A few chapters after this incident we come to the 10 plagues. After each disaster Pharaoh beseeches Moses to call off the plague and he will let the people go. But once it is called off he changes his mind. In five out of the 10 plagues Pharaoh himself "hardens his heart" and refuses to let the Israelites go. The Hebrew term is, literally, that Pharaoh "makes his heart heavy" (vehachbed et libo, Exodus 8:11) which is not the same as to harden one's heart. In this case, to make your heart heavy does not make sense. In our terms it implies sadness, lack of spirit and depression in general. However, in terms of Egyptian mythology it makes excellent sense.
ONE MAJOR concern of a ranking Egyptian of the New Kingdom period (some 3,000 years ago) was to ensure that after death he would reach the next world, the world of bliss ruled over by Osiris, the dead Pharaoh. To do that he would have to pass a number of tests beforehand, and the crucial first test was called the Weighing of the Heart.
At this ceremony the deceased had to make a declaration of innocence and, as a test of his sincerity, his heart was weighed on the scales against a feather, the symbol of the goddess of truth, Ma'at. The weighing was conducted by the jackal-headed god Anubis, assisted by a small monkey and supervised by a bevy of 12 minor gods, representing the 12 hours of the night.
The result was recorded by the ibis-headed scribal god Thoth and, if successful, Thoth declared that "the heart (of the dead) has been found true by the Great Balance. There has not been found any wickedness in him, he has not wasted the offerings of the temples, he has not done harm by his deeds, and he has uttered no evil reports while he was on earth."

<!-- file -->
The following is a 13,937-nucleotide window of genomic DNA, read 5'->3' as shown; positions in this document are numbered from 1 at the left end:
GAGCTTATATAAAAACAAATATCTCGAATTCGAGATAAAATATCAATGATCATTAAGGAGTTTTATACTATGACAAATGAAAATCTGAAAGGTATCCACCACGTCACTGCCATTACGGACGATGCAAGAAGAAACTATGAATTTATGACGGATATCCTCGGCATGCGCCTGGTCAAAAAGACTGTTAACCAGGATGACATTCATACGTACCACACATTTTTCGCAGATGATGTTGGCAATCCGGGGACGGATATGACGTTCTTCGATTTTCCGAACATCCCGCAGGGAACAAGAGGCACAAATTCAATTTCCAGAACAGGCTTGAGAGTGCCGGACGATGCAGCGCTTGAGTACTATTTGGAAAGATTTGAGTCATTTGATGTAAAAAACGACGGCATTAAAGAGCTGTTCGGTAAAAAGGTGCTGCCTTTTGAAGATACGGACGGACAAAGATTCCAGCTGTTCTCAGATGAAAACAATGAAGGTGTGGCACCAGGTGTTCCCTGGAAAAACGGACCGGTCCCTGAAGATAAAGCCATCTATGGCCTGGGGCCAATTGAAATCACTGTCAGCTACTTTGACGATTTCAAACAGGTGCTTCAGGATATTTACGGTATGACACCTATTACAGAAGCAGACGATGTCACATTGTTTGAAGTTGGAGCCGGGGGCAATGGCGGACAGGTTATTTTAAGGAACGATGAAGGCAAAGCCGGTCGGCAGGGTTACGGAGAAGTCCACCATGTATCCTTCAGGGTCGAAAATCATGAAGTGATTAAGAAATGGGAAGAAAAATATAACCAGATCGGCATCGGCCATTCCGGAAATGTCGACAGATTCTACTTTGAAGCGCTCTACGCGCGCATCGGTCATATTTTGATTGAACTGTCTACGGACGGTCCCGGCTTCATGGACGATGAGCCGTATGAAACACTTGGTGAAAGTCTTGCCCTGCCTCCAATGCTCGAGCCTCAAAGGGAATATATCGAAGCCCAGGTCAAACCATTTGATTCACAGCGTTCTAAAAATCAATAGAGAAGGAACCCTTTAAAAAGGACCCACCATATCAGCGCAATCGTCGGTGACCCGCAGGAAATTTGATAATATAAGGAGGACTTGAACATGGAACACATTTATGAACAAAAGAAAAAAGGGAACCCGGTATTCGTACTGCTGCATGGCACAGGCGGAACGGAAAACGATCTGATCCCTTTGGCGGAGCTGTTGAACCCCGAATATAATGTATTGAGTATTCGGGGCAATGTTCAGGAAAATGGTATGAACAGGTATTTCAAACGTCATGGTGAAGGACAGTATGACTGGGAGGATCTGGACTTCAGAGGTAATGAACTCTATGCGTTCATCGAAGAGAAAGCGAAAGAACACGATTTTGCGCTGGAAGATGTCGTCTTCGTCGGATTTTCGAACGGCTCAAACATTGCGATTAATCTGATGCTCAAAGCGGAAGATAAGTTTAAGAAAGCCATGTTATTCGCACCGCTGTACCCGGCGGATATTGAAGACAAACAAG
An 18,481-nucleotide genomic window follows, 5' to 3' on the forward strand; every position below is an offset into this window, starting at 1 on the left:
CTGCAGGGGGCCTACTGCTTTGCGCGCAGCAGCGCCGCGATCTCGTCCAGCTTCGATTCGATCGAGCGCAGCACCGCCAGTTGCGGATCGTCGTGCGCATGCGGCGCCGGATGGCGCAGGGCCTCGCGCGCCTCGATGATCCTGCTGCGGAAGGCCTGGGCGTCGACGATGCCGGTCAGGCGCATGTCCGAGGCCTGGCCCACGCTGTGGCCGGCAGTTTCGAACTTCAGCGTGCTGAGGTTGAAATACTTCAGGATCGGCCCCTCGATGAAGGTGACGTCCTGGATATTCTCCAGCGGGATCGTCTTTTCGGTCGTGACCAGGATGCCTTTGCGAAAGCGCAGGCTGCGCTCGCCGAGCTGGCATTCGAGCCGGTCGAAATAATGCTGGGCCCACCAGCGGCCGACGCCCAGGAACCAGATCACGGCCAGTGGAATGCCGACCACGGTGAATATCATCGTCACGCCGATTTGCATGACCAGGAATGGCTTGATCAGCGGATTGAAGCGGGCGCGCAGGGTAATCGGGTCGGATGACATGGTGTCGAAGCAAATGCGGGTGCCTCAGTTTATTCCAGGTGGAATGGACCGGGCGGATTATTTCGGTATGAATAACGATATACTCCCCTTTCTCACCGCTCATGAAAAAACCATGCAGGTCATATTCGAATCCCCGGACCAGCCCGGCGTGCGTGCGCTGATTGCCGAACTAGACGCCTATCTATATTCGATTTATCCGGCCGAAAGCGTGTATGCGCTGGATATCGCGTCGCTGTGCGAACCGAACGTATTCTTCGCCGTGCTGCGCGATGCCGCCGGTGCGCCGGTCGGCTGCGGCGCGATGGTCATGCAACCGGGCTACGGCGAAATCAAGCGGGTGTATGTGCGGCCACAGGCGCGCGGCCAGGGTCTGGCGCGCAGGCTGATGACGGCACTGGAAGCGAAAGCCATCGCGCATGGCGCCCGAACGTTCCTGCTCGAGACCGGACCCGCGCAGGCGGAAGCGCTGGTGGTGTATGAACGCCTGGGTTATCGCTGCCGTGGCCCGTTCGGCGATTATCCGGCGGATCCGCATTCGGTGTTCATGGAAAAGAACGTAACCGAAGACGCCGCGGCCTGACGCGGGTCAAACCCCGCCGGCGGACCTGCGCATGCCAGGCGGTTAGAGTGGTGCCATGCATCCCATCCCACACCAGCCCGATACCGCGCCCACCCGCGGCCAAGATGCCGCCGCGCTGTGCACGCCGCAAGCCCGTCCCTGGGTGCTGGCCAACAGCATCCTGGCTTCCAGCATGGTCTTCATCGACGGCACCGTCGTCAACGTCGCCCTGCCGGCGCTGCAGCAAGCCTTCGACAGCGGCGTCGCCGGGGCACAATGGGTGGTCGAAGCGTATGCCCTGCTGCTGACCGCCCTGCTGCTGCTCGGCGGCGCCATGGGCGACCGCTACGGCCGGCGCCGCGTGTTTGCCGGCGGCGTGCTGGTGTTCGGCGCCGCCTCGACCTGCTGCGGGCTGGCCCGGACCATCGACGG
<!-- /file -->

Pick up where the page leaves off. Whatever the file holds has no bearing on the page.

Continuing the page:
To deserve this result the heart had to weigh just as little as the feather and the deceased could then pass on into the presence of Osiris. If the heart was found to be too heavy it would be gobbled up by the Ammut monster, in the form of a lion, a crocodile and a hippopotamus, the three animals most feared by the Egyptians, and the deceased was stopped in his tracks. He could not proceed.
This shows that in Egyptian mythology a heavy heart was a sign of wickedness. Pharaoh, by making his heart "heavy" was displaying the evil side of his nature. Again, we see that the Torah record displays an intimate knowledge of Egyptian mythology, which could only have been gained by long familiarity with life on the Nile.
This explanation makes it clear that Pharaoh himself displayed the inherently evil side of his nature without the prompting of God. It might explain a philosophical conundrum, raised by Maimonides and others. Why was Pharaoh punished, when it was God who had destined his heart to be "hardened?" For, as God said to Moshe, "I will strengthen Pharaoh's heart" (7:3) and he will not let the people go.
We can now see that in at least half of the plagues it was Pharaoh who introduced the element of wickedness, for he himself made his heart "heavy" with evil.
The record clearly states that it was he that did it, and thus deserved to be punished.
The writer is a Fellow of the Albright Institute of Archaeology, Jerusalem.